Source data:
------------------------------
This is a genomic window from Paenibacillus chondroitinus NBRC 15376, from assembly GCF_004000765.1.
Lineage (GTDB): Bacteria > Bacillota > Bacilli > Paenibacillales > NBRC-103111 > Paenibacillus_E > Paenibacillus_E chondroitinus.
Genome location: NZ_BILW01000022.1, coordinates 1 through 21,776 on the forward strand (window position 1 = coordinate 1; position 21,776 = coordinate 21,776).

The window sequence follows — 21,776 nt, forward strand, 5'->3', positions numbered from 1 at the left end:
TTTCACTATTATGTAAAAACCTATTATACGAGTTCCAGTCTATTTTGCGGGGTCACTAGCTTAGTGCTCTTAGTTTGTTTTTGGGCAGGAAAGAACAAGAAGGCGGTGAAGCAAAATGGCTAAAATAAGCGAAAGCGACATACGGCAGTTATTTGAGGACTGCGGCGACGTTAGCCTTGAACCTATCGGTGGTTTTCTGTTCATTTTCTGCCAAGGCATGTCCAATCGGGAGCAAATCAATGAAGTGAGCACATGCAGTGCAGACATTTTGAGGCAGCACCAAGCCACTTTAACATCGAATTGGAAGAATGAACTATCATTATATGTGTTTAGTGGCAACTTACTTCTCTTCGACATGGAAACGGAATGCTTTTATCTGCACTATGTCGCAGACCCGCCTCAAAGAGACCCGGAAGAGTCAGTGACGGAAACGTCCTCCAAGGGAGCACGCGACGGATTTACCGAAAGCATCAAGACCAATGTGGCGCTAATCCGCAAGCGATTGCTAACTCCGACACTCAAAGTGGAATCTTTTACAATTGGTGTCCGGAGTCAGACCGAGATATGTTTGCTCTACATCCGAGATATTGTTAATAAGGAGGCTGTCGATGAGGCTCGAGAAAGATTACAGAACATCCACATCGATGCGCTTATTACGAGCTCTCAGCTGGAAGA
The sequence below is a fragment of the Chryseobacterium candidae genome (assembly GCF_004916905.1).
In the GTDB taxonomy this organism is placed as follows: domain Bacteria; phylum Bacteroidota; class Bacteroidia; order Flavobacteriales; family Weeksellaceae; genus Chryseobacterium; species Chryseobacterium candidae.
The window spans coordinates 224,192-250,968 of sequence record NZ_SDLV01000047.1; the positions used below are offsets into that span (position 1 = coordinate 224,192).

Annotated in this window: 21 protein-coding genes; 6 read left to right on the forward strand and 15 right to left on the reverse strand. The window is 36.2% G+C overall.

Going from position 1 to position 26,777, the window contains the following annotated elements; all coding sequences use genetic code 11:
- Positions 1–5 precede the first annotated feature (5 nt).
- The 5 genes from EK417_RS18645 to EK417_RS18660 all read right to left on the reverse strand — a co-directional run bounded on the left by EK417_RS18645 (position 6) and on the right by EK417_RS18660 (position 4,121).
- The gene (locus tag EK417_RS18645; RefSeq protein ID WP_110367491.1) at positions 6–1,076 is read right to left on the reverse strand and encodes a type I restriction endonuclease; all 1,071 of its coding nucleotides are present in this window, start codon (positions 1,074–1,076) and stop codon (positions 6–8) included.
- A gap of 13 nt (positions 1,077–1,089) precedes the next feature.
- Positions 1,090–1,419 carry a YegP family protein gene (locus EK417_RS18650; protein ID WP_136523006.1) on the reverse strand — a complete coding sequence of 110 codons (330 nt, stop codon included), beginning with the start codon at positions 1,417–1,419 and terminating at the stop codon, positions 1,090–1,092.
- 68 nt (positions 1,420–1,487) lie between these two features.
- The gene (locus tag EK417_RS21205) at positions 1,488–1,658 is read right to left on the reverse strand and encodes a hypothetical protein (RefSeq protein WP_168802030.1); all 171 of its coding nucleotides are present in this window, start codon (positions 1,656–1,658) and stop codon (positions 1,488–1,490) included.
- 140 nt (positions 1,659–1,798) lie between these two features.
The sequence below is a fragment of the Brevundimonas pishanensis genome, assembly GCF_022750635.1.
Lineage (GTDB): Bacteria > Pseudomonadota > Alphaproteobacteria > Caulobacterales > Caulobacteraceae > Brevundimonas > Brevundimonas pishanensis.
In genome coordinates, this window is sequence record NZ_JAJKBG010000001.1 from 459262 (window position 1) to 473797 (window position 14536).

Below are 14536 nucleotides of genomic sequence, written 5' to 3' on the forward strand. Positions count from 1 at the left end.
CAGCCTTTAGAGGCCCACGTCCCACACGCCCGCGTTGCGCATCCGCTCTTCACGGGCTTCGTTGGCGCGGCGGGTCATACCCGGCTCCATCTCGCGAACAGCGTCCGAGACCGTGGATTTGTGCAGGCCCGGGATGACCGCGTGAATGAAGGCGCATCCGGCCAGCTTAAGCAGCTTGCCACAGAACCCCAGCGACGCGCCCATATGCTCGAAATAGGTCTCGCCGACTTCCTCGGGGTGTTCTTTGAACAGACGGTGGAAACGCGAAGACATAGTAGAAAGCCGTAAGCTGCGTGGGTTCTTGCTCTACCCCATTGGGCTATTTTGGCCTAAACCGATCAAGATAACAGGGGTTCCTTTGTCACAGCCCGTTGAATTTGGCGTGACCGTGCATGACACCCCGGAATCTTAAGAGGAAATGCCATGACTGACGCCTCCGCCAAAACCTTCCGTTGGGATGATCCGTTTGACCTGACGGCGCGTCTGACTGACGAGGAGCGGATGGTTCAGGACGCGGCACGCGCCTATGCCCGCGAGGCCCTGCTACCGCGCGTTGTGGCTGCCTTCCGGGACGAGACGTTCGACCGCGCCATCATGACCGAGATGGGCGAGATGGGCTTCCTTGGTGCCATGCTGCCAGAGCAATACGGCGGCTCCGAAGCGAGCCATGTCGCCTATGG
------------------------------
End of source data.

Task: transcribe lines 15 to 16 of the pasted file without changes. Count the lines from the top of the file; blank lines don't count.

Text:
- Positions 1,090–1,419 carry a YegP family protein gene (locus EK417_RS18650; protein ID WP_136523006.1) on the reverse strand — a complete coding sequence of 110 codons (330 nt, stop codon included), beginning with the start codon at positions 1,417–1,419 and terminating at the stop codon, positions 1,090–1,092.
- 68 nt (positions 1,420–1,487) lie between these two features.